Wednesday 24 November 2010

Airfix Robinhood Conversions

Converted yesterday..painted today. The first pic shows the archer conversion from the post about swopping heads.(Actually, not only have they swopped heads...but by the looks of things...sides as well!!)

All the same figure..the "assassin" (far right) has had an arm swop from an Italeri archer, bow + hand from the running bod in the same set, hood made from ....toilet  paper :- D

Shields are printed and stuck on thin cardboard and then simply attached to the bods with Loctite 401.

Head swops

This is a quick article on how I swop 1/72nd  scale bod heads.
First I select two likely candidates for the "exchange" One doesn´t know it yet, but he isn´t in on the deal, he´s just a doner bod , so shhhhh

In this case I want to create an Airfix bowman wearing a helmet and the Revell english Knights set is of pretty much the same size.

The heads of both bods are removed, leaving as much neck as possible on the head that will be "re-fitted".
Both doner head and new body are matched with each other, to see if the angle of fit is correct and if there is too much neck left that will nead cutting away. 

The head then has a pin pushed into the top of it. At this stage pliers aren´t necessary to push the pin in, but I do recommend the type of pin in the photo below. It saves on holes in the fingers!!!. The pin has to be looked at from the side and the front as it is pushed 1-2mm into the head, to make sure it is properly aligned so as to come out more or less in the middle of the neck area.
Now using a pair of pliers the pin can be pushed all the way through so that it sticks out of the neck area. If it at this stage is misaligned, then one further attempt can be made but in my experience after that a new head is required as the holes made tend to join up with each other making it near impossible to fit the head at all.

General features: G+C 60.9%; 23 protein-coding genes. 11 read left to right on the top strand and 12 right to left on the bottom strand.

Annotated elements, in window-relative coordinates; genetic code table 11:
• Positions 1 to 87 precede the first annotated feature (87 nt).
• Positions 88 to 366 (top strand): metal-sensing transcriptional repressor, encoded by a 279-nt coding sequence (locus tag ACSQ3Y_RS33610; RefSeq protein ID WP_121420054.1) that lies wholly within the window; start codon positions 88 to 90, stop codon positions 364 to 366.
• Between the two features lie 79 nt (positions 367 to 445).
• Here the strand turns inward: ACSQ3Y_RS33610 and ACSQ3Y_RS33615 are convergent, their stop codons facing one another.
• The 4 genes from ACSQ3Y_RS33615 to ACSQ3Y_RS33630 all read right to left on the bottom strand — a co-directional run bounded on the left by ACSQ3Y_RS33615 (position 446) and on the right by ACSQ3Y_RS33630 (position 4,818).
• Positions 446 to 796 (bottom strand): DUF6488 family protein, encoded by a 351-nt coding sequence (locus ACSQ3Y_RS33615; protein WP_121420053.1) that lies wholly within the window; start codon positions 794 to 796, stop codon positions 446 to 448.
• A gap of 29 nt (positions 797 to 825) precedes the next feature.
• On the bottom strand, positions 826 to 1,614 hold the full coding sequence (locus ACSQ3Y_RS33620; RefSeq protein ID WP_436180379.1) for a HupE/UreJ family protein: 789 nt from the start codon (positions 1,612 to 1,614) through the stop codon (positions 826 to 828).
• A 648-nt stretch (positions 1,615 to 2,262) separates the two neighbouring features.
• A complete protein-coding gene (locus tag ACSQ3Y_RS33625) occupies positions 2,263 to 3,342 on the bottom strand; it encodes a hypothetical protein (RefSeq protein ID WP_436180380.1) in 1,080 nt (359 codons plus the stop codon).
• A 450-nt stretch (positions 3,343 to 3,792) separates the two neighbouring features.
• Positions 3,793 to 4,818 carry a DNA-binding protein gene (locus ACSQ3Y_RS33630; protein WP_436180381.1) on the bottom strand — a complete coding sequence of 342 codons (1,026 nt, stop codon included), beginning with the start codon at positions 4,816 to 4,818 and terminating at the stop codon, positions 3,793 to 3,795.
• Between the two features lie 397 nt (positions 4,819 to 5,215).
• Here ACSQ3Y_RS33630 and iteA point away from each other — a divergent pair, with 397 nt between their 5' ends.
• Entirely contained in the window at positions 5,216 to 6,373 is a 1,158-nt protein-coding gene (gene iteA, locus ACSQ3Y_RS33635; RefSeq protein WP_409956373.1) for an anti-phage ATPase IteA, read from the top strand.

The head and body are held together to check final alignment, then holding the body in one hand , the pin is pushed in using the pliers. 
When the pin is pushed in 4-5mm, the top of the pin is now cut off as close as possible to the head, and using a hard surface (here my cutters) the rest is pushed flush with the top surface.
 A bit of re-positioning of the head is still possible, twisting to the left or right and maybe even forcing side to side, forwards backwards, but it is a minimal amount.

Fill any slight gaps with woodglue.

If I was to go "wild" on this one, I would have cut away the hood at the back, some of the clothing around the neck and recreated  the chain mail around the neck with greenstuff /milliput... :)
The same technique can be used to join body halves, arms legs etc. even two halves of different horses. The whole process, including photos took less than 5 minutes.

Of course, a hole can be drilled through the head and into the body and a piece of pin used to fix the head in place but I find this a slightly quicker method.